Wednesday, June 24, 2015

Georgia’s e-government – who is it for?

By Davit Mzikyan

[Note:  Social Science in the Caucasus is publishing the work of six young researchers who entered CRRC-Georgia’s Junior Fellowship Program (JFP) in February 2015. This is the second blog post in the series. Click here to see the first blog post.]

In the late 1990’s together with the boom in digital and information technologies, the concept of e-government first began to take shape. Since then, e-government has spread throughout the world. In 2007, e-government was launched in Georgia with the creation of the government commission supporting e-governance development, and in 2010, the Data Exchange Agency (DEA) was created under the Ministry of Justice of Georgia. One core function of the DEA is to assist in the development of e-governance. Since, the state has implemented a significant number of e-government projects including,,, Looking to international rankings, progress is visible. According to the UN’s E-government development index, Georgia rose from 72nd place in 2012 to 56th in 2014.

E-government in Georgia will, of course, continue to develop, but, at the same time, it should be useful and efficient – to a certain extent, herein lays a problem. While the government develops and improves its digital services and communications through information and communications technology, a large share of the population – potential e-citizens – lacks knowledge of how to use computers, as well as knowledge of how to use the internet. Survey data from the 2013 Caucasus Barometer (CB) shows that roughly half of the county’s population (52%) has no basic knowledge of how to use a computer. This means that in all likelihood, these people are unable to use e-government services, or other means of communication with governmental bodies via the internet. In many ways, e-government without more or less advanced computer users is like a government without a population – its existence is pointless unless there are people who will benefit from its services. This blog post looks at the potential and perspectives of e-governance in Georgia considering self-assessed level of knowledge of computers by age and settlement type.

Stemming from the common belief that young people are good with technology, while the older generation has trouble using it, one might think that older people are the only group in society which has no basic knowledge of computers. While CB data confirms this impression to a certain extent, as 86% of those 56 and older report little to no knowledge of computers, it also shows that 24% of 18-35 year olds report having no basic knowledge of how to use a computer. Although the majority of 18-35 year olds (76%) reports knowledge of the computer, 14% of them report only a beginner’s level of knowledge. Still, young people are likely most capable of using e-government services, compared with older populations.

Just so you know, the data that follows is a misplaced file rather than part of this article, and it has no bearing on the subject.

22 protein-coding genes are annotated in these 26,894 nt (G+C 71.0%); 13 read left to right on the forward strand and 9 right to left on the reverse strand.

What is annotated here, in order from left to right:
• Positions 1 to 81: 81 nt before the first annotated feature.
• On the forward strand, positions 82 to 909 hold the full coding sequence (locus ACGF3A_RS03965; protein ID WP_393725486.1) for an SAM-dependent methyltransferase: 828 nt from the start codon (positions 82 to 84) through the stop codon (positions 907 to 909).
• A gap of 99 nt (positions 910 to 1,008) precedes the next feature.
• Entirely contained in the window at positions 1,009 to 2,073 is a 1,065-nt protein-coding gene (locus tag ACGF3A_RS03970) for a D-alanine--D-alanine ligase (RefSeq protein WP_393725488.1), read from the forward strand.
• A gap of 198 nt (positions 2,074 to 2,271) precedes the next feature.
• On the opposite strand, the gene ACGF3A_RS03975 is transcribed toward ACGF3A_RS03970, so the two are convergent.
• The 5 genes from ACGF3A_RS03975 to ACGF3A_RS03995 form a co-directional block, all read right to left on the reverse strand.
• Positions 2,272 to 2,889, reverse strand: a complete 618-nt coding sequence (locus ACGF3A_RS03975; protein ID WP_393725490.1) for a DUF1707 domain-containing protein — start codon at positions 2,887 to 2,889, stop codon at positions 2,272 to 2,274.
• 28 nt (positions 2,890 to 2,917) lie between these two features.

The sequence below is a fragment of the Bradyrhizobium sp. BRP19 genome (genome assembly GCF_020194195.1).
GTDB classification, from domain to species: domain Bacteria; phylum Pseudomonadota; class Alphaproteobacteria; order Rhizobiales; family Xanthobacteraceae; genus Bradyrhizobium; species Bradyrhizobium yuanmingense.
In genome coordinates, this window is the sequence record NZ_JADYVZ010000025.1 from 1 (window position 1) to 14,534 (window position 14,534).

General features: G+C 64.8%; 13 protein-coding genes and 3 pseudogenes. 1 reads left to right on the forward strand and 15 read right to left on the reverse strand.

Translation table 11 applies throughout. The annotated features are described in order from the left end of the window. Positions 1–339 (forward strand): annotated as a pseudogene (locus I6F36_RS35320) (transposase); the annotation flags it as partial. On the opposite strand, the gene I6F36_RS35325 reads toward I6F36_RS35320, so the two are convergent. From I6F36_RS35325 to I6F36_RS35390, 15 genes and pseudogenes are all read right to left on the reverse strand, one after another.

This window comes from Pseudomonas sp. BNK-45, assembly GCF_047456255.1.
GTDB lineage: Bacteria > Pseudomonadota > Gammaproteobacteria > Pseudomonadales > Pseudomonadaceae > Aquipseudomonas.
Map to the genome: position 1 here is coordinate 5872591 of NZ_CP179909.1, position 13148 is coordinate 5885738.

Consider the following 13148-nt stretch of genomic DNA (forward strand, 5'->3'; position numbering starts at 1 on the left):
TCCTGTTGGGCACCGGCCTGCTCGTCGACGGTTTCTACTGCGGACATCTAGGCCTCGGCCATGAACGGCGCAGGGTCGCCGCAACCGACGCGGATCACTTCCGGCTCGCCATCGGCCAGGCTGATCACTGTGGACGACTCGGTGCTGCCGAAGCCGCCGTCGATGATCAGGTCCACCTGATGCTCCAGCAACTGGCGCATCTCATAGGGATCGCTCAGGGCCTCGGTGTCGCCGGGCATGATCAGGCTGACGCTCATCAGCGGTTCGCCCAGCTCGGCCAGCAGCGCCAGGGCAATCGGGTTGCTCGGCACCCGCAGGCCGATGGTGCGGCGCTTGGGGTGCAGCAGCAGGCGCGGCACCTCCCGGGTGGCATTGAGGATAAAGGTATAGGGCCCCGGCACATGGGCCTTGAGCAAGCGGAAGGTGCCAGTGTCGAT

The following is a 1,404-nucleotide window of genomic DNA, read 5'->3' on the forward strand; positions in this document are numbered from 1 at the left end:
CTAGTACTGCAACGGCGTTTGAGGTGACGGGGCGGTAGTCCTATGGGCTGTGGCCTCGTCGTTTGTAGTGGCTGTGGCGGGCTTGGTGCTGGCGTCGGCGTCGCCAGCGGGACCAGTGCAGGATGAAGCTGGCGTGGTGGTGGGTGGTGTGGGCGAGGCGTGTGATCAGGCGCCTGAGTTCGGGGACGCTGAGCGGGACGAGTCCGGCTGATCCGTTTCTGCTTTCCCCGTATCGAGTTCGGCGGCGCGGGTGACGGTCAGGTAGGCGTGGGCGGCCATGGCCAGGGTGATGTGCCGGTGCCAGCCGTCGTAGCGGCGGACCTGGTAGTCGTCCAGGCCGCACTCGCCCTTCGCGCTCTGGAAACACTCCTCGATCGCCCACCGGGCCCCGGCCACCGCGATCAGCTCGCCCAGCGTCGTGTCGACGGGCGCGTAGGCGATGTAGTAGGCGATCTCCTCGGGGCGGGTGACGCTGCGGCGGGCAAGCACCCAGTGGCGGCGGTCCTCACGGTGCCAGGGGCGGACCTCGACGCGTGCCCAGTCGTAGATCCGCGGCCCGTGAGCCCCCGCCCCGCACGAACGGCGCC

Note: The question about computer knowledge asked about the level of knowledge of computer programs, excluding games. Options “Do not know” and “Refuse to answer” are excluded from the analysis throughout this blog post.

In addition to age, knowledge of computers differs by settlement type as well. CB 2013 shows that almost half (46%) of the population of urban settlements outside the capital and 67% of the rural population do not know how to use a computer, compared to 31% of capital residents. Distribution of internet access also falls along these lines. According to the Institute for Development of Freedom of Information’s Statistics of Internet Users in Georgia – 2013 of 434,969 wired internet subscriptions in 2013, 273,396 were in Tbilisi. Imereti region comes in second with only 42,198 subscriptions. According to GeoStat, the population of Tbilisi in 2013 was 1,171,200 while the population of Imereti was 703,900. Therefore, Tbilisi had approximately 233 wired internet subscriptions per 1000 inhabitants, compared with only 60 in Imereti. Hence, in order to improve access to e-governance, the greatest amount of work will be spreading knowledge and access to technology in the populations of villages and urban settlements outside the capital. This is particularly important as residents of the capital can much more easily communicate with governmental bodies or receive services by visiting ministries or agencies, but for citizens living outside the capital there are fewer alternatives.

Nevertheless, in every settlement type, 18-35 year olds report more advanced knowledge of computers than those over 36 years old. In the capital, only 11% of young people report no knowledge of computers compared with 13% of youth residing in urban settlements outside the capital and 43% in rural settlements. Still, in all settlement types, knowledge of computers decreases with age.

This blog post has looked at e-government in Georgia in light of reported knowledge of computers. Despite the fact that the older generation generally knows less about computers and therefore has less access to the services that e-government provides, the young generation often has enough knowledge of computers to use its services. Considering that this young generation will replace the older one, it appears that in the future, with increasing knowledge of computers, e-government will be more widely used in Georgia. Nevertheless, compared to the capital, knowledge is lacking in other urban settlements and, especially, in rural settlements.

For more information, take a look at our earlier blog post on e-transparency in Georgia, or look through our data using the Online Data Analysis tool.

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